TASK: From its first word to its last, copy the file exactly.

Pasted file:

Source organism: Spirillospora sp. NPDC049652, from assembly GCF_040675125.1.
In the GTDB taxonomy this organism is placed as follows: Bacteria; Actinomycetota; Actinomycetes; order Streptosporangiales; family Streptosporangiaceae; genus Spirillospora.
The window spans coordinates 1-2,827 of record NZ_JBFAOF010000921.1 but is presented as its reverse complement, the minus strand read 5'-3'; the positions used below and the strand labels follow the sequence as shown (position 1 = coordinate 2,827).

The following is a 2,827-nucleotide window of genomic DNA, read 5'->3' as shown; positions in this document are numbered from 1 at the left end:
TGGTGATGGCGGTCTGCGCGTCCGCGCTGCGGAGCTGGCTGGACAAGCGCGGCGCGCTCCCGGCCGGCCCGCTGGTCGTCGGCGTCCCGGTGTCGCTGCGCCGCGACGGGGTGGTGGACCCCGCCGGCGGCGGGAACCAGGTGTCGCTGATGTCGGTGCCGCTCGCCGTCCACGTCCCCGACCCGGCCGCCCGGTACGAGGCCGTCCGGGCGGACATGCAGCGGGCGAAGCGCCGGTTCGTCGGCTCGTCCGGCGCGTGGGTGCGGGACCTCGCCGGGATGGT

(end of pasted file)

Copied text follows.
Source organism: Spirillospora sp. NPDC049652, from assembly GCF_040675125.1.
In the GTDB taxonomy this organism is placed as follows: Bacteria; Actinomycetota; Actinomycetes; order Streptosporangiales; family Streptosporangiaceae; genus Spirillospora.
The window spans coordinates 1-2,827 of record NZ_JBFAOF010000921.1 but is presented as its reverse complement, the minus strand read 5'-3'; the positions used below and the strand labels follow the sequence as shown (position 1 = coordinate 2,827).

The following is a 2,827-nucleotide window of genomic DNA, read 5'->3' as shown; positions in this document are numbered from 1 at the left end:
TGGTGATGGCGGTCTGCGCGTCCGCGCTGCGGAGCTGGCTGGACAAGCGCGGCGCGCTCCCGGCCGGCCCGCTGGTCGTCGGCGTCCCGGTGTCGCTGCGCCGCGACGGGGTGGTGGACCCCGCCGGCGGCGGGAACCAGGTGTCGCTGATGTCGGTGCCGCTCGCCGTCCACGTCCCCGACCCGGCCGCCCGGTACGAGGCCGTCCGGGCGGACATGCAGCGGGCGAAGCGCCGGTTCGTCGGCTCGTCCGGCGCGTGGGTGCGGGACCTCGCCGGGATGGT